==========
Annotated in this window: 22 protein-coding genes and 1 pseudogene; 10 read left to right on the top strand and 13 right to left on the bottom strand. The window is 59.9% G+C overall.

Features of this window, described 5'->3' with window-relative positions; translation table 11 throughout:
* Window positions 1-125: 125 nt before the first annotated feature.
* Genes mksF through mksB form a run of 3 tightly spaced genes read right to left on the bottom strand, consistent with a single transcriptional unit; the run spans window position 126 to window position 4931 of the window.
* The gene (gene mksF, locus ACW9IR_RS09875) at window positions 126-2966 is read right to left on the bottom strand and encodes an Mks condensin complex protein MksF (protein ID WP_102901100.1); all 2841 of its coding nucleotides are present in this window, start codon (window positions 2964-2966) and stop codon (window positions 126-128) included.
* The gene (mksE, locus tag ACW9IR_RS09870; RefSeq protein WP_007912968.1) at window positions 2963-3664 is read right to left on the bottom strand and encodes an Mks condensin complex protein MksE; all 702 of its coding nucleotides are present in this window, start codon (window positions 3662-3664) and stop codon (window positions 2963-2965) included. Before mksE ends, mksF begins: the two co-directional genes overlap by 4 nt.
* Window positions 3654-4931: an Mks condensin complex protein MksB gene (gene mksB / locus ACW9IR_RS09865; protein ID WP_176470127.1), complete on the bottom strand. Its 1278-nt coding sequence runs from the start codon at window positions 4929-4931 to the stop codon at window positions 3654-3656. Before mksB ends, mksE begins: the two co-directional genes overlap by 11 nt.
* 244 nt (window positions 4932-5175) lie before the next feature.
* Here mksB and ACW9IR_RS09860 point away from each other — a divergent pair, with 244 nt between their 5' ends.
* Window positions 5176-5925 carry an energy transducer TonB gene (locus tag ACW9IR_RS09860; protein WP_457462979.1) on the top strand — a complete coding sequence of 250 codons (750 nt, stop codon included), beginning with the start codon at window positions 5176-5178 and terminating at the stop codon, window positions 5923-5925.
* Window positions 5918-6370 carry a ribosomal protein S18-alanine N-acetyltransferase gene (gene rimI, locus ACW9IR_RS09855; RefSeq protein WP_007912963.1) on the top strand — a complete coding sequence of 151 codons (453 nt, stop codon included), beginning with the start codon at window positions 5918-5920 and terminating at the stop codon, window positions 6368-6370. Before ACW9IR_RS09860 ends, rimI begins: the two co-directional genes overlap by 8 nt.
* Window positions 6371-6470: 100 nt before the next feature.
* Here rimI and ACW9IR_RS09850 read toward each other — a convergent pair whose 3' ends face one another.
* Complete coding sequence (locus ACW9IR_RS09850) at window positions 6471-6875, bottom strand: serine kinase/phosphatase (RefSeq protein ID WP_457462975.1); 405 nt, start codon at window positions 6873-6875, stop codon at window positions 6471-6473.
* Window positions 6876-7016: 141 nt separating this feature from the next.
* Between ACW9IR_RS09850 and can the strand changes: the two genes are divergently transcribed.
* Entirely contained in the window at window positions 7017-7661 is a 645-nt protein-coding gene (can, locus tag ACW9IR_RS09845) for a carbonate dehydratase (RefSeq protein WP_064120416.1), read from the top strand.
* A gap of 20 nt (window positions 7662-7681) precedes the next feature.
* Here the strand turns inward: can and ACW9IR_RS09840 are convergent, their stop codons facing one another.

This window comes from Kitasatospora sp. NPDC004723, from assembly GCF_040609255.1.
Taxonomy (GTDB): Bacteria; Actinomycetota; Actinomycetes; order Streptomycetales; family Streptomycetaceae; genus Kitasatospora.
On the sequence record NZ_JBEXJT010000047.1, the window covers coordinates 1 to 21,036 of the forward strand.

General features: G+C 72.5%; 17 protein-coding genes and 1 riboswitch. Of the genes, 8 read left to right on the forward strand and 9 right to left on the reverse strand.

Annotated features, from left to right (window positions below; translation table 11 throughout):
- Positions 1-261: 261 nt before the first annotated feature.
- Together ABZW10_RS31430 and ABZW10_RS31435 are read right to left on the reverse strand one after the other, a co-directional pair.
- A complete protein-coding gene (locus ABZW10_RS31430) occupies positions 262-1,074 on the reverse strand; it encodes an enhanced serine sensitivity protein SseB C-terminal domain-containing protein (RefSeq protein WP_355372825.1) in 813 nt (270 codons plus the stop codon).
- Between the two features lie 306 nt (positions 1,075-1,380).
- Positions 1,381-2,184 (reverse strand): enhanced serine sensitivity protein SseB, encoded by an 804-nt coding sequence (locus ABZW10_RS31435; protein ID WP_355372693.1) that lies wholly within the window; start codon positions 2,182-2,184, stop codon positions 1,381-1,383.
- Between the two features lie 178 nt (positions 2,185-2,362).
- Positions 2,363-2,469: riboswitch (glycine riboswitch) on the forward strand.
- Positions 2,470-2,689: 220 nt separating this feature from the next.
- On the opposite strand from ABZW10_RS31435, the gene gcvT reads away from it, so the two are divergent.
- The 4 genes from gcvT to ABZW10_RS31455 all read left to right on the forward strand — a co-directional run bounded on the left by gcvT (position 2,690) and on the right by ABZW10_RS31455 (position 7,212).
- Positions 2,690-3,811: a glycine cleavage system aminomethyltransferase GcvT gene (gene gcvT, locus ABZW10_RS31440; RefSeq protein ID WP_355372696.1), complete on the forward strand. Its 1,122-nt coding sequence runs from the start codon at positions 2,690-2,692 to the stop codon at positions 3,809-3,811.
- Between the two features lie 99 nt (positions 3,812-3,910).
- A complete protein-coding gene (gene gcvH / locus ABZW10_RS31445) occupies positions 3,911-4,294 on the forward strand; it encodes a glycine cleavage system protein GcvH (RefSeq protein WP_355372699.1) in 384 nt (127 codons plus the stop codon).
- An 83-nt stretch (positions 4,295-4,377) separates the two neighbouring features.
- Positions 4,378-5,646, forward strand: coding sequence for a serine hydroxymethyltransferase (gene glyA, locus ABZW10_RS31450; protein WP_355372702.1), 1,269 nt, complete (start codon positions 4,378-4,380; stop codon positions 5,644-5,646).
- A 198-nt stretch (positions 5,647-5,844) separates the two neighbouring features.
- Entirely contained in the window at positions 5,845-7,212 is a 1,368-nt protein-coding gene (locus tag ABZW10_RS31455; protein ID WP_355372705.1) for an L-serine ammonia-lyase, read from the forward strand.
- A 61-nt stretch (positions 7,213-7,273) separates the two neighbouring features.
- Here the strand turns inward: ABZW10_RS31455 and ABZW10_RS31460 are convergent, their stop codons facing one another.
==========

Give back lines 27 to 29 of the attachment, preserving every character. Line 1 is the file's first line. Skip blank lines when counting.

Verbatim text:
- A complete protein-coding gene (locus ABZW10_RS31430) occupies positions 262-1,074 on the reverse strand; it encodes an enhanced serine sensitivity protein SseB C-terminal domain-containing protein (RefSeq protein WP_355372825.1) in 813 nt (270 codons plus the stop codon).
- Between the two features lie 306 nt (positions 1,075-1,380).
- Positions 1,381-2,184 (reverse strand): enhanced serine sensitivity protein SseB, encoded by an 804-nt coding sequence (locus ABZW10_RS31435; protein ID WP_355372693.1) that lies wholly within the window; start codon positions 2,182-2,184, stop codon positions 1,381-1,383.